the aftermath of easter.
the half eaten, donnie darko, cheap pink bunny.
the countdown to the rock show.
the unsettling feeling of going it alone.
[ the photo by maeve ]
the aftermath of easter.
the half eaten, donnie darko, cheap pink bunny.
the countdown to the rock show.
the unsettling feeling of going it alone.
[ the photo by maeve ]
good friday, i served up — somewhat sacrilegiously — a shepherd’s pie for dinner: lamb (of god) mince, cooked with a couple tins of tomatoes, most of a tin of chickpeas, diced carrot and sweet potato, and rather a lot of broccoli. the potato topping was mashed with the remaining chickpeas, and dotted — as prescribed by stephanie alexander — with butter. i do not know why i have not made a shepherd’s pie before this, but it’s a fine way to eat two large potatoes in one sitting.
i figured i’d walked it off earlier that afternoon. we walked from the heart of the city into chinatown for vietnamese — pho bo tai and some porky nem. good old chinatown, who else would be open to feed you when everyone else shuts down to commemorate the lord’s passing? after, we walked the length of the city to get to the botanic gardens. around the time jesus gave up the ghost, the skies above us grew dark and ominous, and the bats ever more shrieky. we caught a bus home then, before the heavens opened.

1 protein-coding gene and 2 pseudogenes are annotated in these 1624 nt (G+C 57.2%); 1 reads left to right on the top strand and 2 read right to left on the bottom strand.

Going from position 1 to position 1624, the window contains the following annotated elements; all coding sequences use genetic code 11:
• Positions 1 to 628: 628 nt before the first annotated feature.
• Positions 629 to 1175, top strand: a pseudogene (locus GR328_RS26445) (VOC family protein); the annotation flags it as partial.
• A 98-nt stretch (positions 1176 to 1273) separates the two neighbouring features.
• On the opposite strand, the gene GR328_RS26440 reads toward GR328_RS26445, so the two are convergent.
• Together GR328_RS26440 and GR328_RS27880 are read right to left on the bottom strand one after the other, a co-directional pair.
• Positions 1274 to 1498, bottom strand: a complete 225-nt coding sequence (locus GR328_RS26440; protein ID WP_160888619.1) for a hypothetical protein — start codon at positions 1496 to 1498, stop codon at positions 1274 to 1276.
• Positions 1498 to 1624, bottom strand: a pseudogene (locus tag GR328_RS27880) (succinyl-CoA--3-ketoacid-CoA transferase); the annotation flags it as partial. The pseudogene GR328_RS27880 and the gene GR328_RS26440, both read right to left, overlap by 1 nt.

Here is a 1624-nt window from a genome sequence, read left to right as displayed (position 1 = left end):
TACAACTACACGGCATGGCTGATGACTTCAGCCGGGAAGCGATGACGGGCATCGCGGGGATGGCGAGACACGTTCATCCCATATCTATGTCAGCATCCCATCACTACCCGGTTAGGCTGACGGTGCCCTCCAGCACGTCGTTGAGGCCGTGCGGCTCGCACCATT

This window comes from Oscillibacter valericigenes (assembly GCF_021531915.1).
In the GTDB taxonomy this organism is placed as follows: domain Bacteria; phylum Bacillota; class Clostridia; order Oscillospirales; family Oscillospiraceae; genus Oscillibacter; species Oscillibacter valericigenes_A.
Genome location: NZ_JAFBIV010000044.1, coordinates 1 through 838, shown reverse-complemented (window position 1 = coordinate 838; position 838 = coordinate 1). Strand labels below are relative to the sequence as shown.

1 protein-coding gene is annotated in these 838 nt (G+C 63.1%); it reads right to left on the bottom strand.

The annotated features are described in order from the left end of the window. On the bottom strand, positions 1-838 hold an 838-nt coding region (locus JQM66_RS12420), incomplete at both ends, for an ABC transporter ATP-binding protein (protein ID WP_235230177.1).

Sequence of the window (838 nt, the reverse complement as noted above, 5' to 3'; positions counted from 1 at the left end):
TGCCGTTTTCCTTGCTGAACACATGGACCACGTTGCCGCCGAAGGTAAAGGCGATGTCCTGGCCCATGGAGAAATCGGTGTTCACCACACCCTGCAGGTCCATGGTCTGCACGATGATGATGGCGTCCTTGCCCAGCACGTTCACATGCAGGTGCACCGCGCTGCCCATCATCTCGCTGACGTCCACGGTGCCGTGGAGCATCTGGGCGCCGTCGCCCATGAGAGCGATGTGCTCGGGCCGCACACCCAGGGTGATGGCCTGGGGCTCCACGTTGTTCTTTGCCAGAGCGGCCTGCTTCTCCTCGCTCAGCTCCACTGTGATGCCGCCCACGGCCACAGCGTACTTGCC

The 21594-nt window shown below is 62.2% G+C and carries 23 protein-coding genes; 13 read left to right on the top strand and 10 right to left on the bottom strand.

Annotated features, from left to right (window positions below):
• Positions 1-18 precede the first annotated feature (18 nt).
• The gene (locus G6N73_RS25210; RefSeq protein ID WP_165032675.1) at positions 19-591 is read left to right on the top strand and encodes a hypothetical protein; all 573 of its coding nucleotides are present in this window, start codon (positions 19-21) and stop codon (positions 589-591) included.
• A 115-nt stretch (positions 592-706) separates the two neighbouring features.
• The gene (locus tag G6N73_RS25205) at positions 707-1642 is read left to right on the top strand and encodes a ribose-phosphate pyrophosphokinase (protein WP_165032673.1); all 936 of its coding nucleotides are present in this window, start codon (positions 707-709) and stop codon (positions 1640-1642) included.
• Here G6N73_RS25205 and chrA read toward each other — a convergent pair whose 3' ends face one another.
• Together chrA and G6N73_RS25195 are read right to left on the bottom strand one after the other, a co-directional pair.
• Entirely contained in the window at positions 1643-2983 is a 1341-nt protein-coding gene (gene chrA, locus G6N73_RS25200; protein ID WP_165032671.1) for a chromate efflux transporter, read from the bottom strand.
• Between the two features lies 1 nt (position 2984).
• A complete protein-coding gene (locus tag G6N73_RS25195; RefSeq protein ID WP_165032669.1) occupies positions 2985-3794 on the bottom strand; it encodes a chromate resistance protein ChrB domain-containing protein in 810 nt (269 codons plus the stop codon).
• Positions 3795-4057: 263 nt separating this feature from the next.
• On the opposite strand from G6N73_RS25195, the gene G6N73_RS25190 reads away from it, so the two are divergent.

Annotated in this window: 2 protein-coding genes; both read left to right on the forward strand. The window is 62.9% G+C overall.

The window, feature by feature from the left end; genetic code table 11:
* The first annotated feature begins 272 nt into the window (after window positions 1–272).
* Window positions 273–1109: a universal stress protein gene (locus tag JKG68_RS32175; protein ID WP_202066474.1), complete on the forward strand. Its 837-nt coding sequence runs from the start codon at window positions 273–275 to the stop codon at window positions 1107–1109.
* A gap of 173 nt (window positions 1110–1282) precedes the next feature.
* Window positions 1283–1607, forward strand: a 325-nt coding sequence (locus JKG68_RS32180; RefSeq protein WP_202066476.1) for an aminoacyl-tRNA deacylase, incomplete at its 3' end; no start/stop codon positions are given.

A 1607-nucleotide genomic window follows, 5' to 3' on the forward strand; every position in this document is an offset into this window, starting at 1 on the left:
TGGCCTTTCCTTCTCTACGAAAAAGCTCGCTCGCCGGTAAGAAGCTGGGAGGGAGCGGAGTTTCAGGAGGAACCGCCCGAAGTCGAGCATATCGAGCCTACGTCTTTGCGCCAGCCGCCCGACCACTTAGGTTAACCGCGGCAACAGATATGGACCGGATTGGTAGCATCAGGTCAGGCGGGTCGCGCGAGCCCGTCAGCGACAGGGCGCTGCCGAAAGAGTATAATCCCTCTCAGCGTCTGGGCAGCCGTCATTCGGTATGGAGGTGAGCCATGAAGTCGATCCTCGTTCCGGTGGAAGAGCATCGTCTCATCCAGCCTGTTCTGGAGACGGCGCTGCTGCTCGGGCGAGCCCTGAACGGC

easter saturday, after a companionable lunch of pastrami bagels and ginger beer, i headed into kinko’s on broadway to rustle up some grunge on the photocopier. kinko’s — that bastion of 24-hour print self-servicery — was shut. the bastards! i hightailed it to the big kinko’s in the city, and it was a hive of activity. blowing up line drawings to 400% — now that was like coming home. but, ok, for actual homecoming, i stopped by BBQ king for a box of their finest, stickiest char siu.